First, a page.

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Valley Air Service v. Southaire

November 6, 2009


The opinion of the court was delivered by: Blanche M. Manning United States District Judge


The court previously issued a rule to show cause directed at attorneys Joseph Marconi and Victor Pioli of Johnson & Bell's Chicago office. It now takes this opportunity to state the obvious: zealous advocacy is not without boundaries. For the following reasons, the court finds that counsel acted inappropriately but nevertheless discharges the rule to show cause. It trusts that counsel will strictly abide by the court's orders in the future. If not, the court will not hesitate to initiate disciplinary proceedings against counsel, who may also be required to personally pay for fees and expenses of opposing counsel flowing from defense counsel's misconduct.


The court's October 2, 2009, rule to show cause order stated that:

On September 15, 2009, the court issued an order which granted Valley Air's motion for post-trial relief and stated, among other things, "the court has issued an expedited referral for a settlement conference." More than two weeks have passed and no date has been set. Counsel for Valley Air has advised the court that it has been unable to contact defendants' counsel (Joseph Marconi and Victor Pioli of Johnson & Bell) by telephone, mail, fax, or email, and thus could not comply with the court's September 15th order. The court's orders are not discretionary, to be ignored by counsel as they deem fit. Accordingly, Mr. Marconi and Mr. Pioli are each ordered to show cause, by October 9, 2009, why they should not be sanctioned for their failure to comply with the court's September 15, 2009, order and for unreasonably and vexatiously multiplying the proceedings. The clerk is further ordered to send a copy of this order to William Johnson, President/Shareholder of Johnson & Bell, via email ( and first class mail (Johnson & Bell, 33 West Monroe Street, Suite 2700, Chicago, Illinois 60603).

Docket No. 367 (order dated October 2, 2009).

Defense counsels' response to the rule to show cause is before the court. Based on the allegations in the response, the court gave Valley Air's counsel the opportunity to file a brief memorandum, but they declined to do so.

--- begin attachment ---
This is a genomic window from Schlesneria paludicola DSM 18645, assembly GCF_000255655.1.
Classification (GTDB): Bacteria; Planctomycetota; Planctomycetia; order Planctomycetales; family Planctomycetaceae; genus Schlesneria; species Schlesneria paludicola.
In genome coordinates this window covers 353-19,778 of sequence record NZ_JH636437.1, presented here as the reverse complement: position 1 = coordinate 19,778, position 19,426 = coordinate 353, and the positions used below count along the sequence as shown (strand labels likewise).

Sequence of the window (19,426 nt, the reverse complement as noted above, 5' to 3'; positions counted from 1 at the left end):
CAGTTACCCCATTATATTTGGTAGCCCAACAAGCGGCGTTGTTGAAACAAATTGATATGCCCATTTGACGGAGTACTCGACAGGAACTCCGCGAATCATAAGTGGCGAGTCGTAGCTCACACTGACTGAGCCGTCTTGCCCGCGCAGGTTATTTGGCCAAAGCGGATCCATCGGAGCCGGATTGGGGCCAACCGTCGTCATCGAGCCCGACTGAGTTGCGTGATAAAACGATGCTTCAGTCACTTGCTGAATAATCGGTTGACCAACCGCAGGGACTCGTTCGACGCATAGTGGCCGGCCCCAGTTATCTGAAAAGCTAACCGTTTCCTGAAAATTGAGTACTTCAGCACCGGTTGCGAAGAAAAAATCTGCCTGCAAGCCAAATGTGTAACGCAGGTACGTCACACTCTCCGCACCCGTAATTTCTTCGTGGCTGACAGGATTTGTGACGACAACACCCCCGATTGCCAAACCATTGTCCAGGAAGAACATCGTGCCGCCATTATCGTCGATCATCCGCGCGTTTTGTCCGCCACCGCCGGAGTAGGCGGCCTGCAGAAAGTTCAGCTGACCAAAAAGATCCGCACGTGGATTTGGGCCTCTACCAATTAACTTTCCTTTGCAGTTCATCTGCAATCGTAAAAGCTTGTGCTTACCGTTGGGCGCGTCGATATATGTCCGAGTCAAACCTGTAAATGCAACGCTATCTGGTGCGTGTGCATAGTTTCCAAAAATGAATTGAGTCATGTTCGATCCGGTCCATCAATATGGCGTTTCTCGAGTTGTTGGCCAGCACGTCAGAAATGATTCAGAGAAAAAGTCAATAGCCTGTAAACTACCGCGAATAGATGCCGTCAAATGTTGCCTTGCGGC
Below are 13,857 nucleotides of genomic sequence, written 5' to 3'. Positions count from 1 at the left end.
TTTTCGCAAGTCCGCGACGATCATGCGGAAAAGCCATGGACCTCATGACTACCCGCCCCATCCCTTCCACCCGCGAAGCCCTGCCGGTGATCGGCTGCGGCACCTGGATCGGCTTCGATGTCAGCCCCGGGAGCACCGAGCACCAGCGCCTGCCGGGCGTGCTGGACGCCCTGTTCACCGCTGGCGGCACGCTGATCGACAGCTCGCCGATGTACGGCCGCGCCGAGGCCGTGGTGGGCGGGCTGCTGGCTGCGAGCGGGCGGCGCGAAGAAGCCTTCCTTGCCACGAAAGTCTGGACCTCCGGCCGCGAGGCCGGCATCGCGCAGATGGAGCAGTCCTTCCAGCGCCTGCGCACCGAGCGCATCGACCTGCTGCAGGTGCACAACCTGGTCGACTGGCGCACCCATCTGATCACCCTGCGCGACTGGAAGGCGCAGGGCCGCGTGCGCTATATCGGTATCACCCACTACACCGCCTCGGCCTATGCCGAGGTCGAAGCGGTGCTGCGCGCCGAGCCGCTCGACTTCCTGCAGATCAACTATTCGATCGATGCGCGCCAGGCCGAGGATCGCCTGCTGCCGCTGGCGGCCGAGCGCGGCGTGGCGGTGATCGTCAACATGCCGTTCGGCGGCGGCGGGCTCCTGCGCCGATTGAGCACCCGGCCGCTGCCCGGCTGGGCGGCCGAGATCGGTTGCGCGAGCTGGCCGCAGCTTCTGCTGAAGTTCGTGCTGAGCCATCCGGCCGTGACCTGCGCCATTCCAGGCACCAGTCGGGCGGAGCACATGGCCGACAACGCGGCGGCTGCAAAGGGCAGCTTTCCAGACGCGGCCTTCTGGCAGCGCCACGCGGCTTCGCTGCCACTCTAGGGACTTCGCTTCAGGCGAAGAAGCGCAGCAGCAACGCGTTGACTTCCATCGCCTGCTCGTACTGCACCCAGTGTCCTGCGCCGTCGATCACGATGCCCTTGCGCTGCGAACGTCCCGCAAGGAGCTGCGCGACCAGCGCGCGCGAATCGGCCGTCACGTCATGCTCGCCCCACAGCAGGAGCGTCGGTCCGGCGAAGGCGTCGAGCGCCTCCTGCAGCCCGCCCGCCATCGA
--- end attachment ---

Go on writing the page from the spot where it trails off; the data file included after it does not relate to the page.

The rule to show cause asked defendants' counsel to attempt to justify why they did not contact the magistrate judge's deputy clerk in concert with plaintiff's counsel to set up a date for a settlement conference, despite an express court order requiring them to do so. It also noted that this incident was not isolated, but instead was illustrative of a continuing problem in this case. Counsels' response to the rule to show cause, in essence, attempts to cast blame on everyone but themselves.

! First, they dredge up a past discovery dispute that has absolutely no bearing on the issue presently before the court.

! Second, they attempt to analogize the present situation to their past failure to work with plaintiff's counsel to submit a draft pretrial order, and suggest that in both instances, plaintiff's counsel was at fault. The court strongly disagrees. Its previous rejection of defense counsel's identical argument with respect to the pretrial order is equally applicable to the present argument:

On April 30, 3009, the court ordered the parties to submit a pretrial order by June 24, 2009. On June 24, 2009, the plaintiff filed a pretrial order signed by the plaintiff only. According to the plaintiff, its counsel experienced difficulties reaching defendants' counsel to finalize the pretrial order. The court need not delve into this apparent further dispute between counsel. If the court's assistance was necessary to resolve any issues regarding the pretrial order, it should have been sought prior to the pretrial order's due date. Due dates, especially ones set in a fast-approaching trial where the pretrial conference is one week away, are not discretionary. Because the date for filing the pretrial order has passed, the court will proceed based on the pretrial order presently before the court.

See Docket No. 287 (order dated Jun. 25, 2009). If defense counsel believes opposing counsel is preventing them from complying with dates set by the court, it is their responsibility to bring it promptly to the court's attention. Simply ignoring the situation is playing with fire, and is not a "get out of jail free" card that entitles them to proceed as they wish.

! Third, defendants' counsel expresses their belief that the prior settlement conference was "a complete waste of everyone's time" because the plaintiff made a "ridiculous demand." Response to Rule to Show Cause at ¶ 6. The tone of this response is regrettable (and, unfortunately, not an isolated incident). The reasoning is also flawed. Counsel appears to believe that they are not required to participate in another settlement conference, despite the court's express order, because it would (in counsels' eyes) be "a complete waste of everyone's time."

This contention is, like the one above, reminiscent of the situation with the pretrial order. After the court ruled that it would proceed based on Valley Air's pretrial order, during the trial, defendants' counsel repeatedly attempted to reargue issues that were already definitively resolved due to the court's acceptance of the plaintiff's pretrial order. Contrary to Mr. Marconi and Mr. ...

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